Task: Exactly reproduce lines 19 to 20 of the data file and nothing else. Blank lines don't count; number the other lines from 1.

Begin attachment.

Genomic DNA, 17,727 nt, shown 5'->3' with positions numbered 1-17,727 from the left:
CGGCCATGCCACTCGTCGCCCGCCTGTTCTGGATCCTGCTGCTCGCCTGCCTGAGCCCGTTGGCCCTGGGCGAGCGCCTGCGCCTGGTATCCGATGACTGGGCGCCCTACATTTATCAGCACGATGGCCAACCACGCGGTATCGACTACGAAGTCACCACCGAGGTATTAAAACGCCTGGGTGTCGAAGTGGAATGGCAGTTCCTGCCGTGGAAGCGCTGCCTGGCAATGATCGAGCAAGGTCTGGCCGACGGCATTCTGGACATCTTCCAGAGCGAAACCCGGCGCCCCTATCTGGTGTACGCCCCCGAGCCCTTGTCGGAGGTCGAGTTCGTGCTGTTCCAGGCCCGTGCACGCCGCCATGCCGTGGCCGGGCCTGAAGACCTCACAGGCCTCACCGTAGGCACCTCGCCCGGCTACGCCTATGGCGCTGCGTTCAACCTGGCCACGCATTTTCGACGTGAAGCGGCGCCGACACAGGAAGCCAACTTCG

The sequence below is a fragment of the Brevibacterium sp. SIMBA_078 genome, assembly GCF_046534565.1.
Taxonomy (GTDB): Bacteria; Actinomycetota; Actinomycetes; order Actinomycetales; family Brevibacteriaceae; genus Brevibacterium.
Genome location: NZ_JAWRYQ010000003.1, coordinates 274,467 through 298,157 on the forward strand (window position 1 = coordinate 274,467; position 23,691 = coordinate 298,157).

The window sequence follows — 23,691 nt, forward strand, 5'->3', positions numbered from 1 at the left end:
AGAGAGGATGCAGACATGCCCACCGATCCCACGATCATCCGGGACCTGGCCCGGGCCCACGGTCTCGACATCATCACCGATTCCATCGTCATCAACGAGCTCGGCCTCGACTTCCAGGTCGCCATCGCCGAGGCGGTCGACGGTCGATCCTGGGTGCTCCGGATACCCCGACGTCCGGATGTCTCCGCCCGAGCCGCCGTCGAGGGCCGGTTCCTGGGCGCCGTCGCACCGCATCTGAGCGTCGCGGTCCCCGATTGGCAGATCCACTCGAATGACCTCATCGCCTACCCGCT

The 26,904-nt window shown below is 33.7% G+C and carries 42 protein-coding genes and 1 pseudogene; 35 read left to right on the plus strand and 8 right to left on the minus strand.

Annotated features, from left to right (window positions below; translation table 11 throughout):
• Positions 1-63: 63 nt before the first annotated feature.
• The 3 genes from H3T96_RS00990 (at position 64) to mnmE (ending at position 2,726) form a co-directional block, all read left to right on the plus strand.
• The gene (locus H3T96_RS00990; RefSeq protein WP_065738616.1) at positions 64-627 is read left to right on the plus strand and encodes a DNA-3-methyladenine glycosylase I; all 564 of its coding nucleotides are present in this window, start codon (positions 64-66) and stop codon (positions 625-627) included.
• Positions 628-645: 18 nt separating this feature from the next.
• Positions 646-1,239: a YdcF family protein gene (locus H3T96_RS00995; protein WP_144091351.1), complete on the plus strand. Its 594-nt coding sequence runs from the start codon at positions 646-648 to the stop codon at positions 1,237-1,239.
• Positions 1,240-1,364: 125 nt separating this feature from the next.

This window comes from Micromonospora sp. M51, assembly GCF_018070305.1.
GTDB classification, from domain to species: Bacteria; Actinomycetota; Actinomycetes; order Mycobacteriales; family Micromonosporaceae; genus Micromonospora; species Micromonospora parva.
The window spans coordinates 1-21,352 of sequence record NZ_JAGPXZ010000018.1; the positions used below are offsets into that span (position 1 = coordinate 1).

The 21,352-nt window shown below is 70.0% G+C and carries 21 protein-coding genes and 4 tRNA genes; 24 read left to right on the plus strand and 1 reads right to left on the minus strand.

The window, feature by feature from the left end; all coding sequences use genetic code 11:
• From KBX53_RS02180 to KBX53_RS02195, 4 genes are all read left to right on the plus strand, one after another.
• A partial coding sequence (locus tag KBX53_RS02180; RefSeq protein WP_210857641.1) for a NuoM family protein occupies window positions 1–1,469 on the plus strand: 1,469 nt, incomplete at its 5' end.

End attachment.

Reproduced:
The 21,352-nt window shown below is 70.0% G+C and carries 21 protein-coding genes and 4 tRNA genes; 24 read left to right on the plus strand and 1 reads right to left on the minus strand.

The window, feature by feature from the left end; all coding sequences use genetic code 11: